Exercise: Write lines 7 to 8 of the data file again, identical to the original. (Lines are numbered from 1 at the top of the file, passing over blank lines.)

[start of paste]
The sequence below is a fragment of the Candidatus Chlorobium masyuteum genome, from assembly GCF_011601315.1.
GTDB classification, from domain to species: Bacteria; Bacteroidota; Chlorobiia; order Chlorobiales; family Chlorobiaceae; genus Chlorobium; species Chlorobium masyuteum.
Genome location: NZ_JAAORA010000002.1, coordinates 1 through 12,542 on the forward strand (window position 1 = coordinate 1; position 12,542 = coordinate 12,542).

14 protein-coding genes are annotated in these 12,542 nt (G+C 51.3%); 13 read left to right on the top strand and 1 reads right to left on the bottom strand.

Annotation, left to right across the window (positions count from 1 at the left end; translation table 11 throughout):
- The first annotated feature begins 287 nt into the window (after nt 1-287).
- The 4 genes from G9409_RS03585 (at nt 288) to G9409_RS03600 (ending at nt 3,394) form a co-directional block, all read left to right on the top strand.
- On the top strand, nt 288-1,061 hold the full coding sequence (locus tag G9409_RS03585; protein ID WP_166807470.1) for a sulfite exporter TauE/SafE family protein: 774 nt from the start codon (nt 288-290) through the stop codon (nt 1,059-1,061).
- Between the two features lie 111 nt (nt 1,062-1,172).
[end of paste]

- The 4 genes from G9409_RS03585 (at nt 288) to G9409_RS03600 (ending at nt 3,394) form a co-directional block, all read left to right on the top strand.
- On the top strand, nt 288-1,061 hold the full coding sequence (locus tag G9409_RS03585; protein ID WP_166807470.1) for a sulfite exporter TauE/SafE family protein: 774 nt from the start codon (nt 288-290) through the stop codon (nt 1,059-1,061).